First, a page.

A better appreciation with experience

After completing the game, it was time to give it back. “The void” that normally follows completing a huge game was offset by another friend lending me Pokémon Blue at the tail-end of that craze. Time moved on; over the years games like Grand Theft Auto: San Andreas became firm favourites.

In 2015, I wanted to relive Body Harvest and bought it for a fiver, dirt cheap given the prices of some Nintendo 64 titles at the time. I finally owned my own copy! I’d learned that Grand Theft Auto III had been built upon the concept of Body Harvest, and it showed. The open world, driving, choice of weapons, the capability of mowing down civilians, they were all there; it’s undeniable that these two games shared the same bloodline.

When I played Body Harvest again, I set myself a personal challenge: to complete the game on Hero with no civilian fatalities. None. Greece was easy enough, though on the third part, making the long plane journey drew parallels with the flying sections late on in San Andreas, particularly the mission where I’d needed to carry out the hit in Liberty City; another moment of magic from the old Nintendo 64 game.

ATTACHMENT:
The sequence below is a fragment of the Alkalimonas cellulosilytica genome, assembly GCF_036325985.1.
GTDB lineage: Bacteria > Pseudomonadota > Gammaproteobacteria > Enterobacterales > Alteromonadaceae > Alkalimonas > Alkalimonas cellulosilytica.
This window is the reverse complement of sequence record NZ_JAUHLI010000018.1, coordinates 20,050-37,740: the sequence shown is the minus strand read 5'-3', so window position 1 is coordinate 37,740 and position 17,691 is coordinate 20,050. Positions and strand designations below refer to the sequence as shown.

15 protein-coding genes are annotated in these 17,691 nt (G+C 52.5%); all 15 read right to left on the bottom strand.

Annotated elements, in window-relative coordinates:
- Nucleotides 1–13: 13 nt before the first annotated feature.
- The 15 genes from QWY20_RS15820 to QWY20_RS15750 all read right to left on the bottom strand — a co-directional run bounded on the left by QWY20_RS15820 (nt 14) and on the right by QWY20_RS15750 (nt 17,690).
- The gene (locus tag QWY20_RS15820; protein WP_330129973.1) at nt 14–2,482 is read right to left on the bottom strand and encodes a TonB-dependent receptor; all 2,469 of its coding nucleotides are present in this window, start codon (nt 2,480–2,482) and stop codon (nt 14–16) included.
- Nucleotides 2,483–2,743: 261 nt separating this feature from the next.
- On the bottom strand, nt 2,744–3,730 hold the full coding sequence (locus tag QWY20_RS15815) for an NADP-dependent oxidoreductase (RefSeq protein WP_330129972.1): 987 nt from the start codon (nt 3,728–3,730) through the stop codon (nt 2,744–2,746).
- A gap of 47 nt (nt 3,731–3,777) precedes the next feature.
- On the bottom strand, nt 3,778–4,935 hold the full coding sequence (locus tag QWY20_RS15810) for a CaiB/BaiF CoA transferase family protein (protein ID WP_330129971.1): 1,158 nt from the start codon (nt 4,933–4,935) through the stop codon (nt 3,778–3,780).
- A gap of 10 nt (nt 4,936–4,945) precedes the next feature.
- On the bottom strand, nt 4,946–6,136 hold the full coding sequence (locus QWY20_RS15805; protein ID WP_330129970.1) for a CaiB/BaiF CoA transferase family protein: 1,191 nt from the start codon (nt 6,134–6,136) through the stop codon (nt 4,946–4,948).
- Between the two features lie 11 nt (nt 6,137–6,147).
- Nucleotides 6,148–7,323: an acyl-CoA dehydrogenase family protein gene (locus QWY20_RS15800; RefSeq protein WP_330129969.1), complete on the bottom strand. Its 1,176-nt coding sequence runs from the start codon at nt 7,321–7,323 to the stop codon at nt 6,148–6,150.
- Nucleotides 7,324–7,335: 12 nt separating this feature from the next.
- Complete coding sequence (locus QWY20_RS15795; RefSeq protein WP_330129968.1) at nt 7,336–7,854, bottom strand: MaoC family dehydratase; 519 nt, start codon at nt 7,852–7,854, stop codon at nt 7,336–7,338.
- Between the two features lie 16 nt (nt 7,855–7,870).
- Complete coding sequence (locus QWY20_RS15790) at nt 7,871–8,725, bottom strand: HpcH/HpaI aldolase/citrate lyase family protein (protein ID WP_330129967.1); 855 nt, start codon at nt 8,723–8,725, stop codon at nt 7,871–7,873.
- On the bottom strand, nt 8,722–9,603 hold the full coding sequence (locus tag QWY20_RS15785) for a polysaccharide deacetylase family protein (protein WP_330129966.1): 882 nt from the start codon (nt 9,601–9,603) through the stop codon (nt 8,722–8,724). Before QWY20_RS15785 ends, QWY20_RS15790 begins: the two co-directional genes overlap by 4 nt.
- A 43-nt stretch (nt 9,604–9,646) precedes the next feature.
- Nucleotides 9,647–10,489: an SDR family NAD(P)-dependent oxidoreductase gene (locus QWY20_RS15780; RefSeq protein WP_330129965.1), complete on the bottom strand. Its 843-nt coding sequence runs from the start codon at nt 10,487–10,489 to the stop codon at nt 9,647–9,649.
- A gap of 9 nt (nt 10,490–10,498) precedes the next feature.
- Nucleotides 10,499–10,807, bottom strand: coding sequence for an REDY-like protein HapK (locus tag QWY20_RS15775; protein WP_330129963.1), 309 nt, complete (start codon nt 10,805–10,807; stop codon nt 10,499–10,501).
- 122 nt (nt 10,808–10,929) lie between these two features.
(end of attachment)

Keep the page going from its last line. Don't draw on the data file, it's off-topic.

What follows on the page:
America part one proved to be the most difficult area to avoid deaths. What felt like weeks of mostly rage quits and me even thinking ‘shall I just let that accidental running-over go?’ I didn’t; I persevered, and eventually all the areas based on Earth had been completed with no loss of life. It was an amazing achievement that was worth the effort.

The Comet was as frightfully hard as I remembered. Again I stuck with it, and soon the game was completed. Again. With over one million points on the board and zero humans lost, it was my proudest gaming achievement of 2016 – fittingly, the first year that the game was no longer set in the future.

Playing through evoked so many memories. For a game that only sold roughly 200,000 copies during its prime, I think it’s amazing. People may say it’s inferior now GTA has dominated the world, but this is the game that kick-started it all. The granddaddy of modern Grand Theft Auto. Go and play it. You won’t regret it.


  • A unique concept that worked fantastically
  • A beautiful soundtrack that captures the game’s atmosphere perfectly – the piano synths are amazing
  • A depth of the gameplay that’s so great, it’s easy to overlook the game’s faults


  • The visuals were poor compared to other 1998 releases
  • Controls and game physics can be awkward and clunky
  • An underwhelming ending that doesn’t reward your efforts, which also slammed the door firmly shut on a sequel

N64 Jamesy’s take

It’s hard to give Body Harvest the credit it deserves. It was fantastic idea despite its faults, and having squeezed everything I could out of it, I can’t pick a game from the generation that’s captured me like this did. One day I’ll fulfil my promise to my friend and help him finally complete the game.